Hodgkin’s great popularity demonstrates clearly enough that communication is no problem. The ambiguity and allusiveness, the suggestiveness, are part of the attraction. There’s no ‘right’ or ‘wrong’ way of interpreting the paintings; all you can do is bring as much of yourself to them as you can, submitting himself to his memory. You can look and look and keep coming up with different feelings. The paintings are objects for contemplation, reflection – and sensuous delight. Paint is his familiar spirit, and it obeys him joyfully. Thinly applied in some places, in others it piles up in thick oozy corners. Looked at closely, the surfaces are as exciting and dramatic as the over-all images. As for the colour – the sheer pleasure Hodgkin takes in it is the first thing everyone notices.

My own favourites from the Milan show are the haunting Dirty Mirror, mentioned above, and North Sea. I think I probably like these so much because they brought me up short, they seemed a new departure, using a new palate. Dirty Mirror has a greenish border to a rectangle divided into light and dark. It suggests, first, a mirror whose silver has gone; then a pond partly reflecting a pale sky and partly infinite depth. You feel you could sink in it and never surface. The centre of North Sea seems grey, s the North Sea usually is. Then you look closer and find it is full of blue. The border is orange. Though it is so small, like a snapshot, it seems to contain all the sea in the world. It is at once like a grey day at Cromer, and the very idea of North, with just a memory of sunlight, never sunlight itself.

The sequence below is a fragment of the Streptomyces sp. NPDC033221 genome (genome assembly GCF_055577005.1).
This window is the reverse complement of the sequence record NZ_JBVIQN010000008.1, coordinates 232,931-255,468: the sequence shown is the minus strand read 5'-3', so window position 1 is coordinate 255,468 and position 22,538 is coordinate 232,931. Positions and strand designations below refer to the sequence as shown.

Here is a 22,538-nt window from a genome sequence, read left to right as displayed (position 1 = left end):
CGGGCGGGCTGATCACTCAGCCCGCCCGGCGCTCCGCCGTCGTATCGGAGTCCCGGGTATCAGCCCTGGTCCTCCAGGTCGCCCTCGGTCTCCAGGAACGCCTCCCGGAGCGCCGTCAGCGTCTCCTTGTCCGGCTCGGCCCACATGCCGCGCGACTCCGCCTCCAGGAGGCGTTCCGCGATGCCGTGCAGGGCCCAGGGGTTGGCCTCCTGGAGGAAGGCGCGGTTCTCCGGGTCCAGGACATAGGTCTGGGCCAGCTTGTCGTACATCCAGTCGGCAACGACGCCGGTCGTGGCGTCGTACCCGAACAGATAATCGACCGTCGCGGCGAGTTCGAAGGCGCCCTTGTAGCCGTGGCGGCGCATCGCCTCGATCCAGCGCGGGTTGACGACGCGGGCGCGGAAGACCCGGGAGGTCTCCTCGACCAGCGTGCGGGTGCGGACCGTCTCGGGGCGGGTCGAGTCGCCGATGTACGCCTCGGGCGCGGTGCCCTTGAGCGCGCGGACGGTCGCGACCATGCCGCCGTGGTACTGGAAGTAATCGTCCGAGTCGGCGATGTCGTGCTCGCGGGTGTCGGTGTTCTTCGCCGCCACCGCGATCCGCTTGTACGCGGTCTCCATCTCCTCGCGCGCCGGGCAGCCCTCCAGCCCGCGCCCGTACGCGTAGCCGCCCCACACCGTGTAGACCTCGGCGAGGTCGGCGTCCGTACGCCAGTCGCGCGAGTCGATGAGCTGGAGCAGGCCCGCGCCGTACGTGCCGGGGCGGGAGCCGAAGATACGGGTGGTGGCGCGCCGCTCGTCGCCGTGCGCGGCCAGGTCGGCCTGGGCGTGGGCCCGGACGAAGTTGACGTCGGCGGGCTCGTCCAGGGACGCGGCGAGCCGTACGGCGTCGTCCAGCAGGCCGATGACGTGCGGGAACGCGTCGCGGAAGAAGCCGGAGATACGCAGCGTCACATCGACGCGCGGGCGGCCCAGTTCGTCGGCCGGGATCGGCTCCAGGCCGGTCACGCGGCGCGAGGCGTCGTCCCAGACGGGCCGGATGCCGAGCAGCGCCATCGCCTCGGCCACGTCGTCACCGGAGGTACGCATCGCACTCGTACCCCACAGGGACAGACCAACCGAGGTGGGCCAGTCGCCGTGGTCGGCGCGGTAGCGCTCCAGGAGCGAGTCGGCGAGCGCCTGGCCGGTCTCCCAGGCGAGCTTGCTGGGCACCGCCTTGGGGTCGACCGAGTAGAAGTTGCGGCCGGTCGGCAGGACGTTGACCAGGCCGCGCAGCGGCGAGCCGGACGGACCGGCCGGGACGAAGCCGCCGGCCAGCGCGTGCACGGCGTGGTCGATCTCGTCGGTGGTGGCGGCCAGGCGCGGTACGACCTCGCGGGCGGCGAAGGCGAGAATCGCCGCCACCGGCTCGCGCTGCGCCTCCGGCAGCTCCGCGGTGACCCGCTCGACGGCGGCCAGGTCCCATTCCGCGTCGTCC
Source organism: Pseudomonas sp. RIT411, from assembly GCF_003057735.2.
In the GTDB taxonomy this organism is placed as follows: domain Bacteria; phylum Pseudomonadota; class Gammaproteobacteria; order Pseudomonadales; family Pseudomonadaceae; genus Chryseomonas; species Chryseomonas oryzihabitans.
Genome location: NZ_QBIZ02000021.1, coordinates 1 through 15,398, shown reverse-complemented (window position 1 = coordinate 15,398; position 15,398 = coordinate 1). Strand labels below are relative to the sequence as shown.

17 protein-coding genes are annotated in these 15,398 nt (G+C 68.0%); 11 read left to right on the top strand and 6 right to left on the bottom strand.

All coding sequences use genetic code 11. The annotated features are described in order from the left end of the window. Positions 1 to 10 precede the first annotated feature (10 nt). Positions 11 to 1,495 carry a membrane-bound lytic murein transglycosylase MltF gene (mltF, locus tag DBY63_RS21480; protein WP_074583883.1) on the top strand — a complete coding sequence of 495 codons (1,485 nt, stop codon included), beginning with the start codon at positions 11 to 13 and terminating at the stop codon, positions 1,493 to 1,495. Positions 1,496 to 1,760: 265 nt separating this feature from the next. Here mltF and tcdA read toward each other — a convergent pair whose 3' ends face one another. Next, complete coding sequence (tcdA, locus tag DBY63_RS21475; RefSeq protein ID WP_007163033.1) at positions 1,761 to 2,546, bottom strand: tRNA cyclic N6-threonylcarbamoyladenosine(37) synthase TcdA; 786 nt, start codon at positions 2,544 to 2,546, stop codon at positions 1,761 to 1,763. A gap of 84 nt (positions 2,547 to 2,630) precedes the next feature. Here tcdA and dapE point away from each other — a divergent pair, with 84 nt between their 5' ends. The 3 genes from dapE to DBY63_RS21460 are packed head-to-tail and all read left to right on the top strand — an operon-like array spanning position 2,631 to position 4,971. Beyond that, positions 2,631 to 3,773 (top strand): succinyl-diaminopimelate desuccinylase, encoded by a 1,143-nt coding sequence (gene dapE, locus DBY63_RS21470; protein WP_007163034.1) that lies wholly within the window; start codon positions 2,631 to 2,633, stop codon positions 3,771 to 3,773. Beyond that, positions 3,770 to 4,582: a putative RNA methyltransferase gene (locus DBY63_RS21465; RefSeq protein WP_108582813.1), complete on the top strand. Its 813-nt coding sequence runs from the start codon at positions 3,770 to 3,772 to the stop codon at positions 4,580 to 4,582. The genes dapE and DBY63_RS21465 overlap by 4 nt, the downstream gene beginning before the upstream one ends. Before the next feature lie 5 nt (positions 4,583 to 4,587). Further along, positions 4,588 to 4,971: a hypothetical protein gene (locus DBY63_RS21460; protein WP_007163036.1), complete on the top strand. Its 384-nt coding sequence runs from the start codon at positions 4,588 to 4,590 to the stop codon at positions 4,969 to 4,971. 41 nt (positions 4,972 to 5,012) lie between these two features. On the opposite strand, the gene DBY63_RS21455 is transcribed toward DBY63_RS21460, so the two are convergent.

Others of these gemlike pictures are sometimes like lyric versions of work we’ve seen already. Though Hodgkin never repeats himself, he has, for instance, a great fondness for what cinematographers call ‘the golden hour’ just before sunset. Who doesn’t?, one might say. But there were two Egyptian pictures quite breathtaking in the way they conjure up an evening sky on the edge of the desert. As for sensuality, there were two luscious paintings I can only interpret as intensely erotic. And in Stormy Weather there is a rarity. When Hodgkin lets a painting out of his studio it is usually finished, and that’s that. But he was dissatisfied with this one, took it back and repainted the border. Connoisseurs will note the absence from the show of Hodgkin’s characteristic dots, and two uses of oil on card.

It is dangerous to generalize about an artist who is continuing to explore, to develop, to demonstrate his complete originality. But if anyone asks what modern British art is really like, this is the answer. You can see for yourself this summer when Dulwich Picture Gallery will be hanging nine other Hodgkins – chosen by the artist and most of them not seen in Britain before – among its permanent collection. The last person to take on this challenge was Lucian Freud, and he lost. How will this modern master look next to Poussin, Cuyp and Watteau? The show opens just after mid-summer: book now for a ringside seat.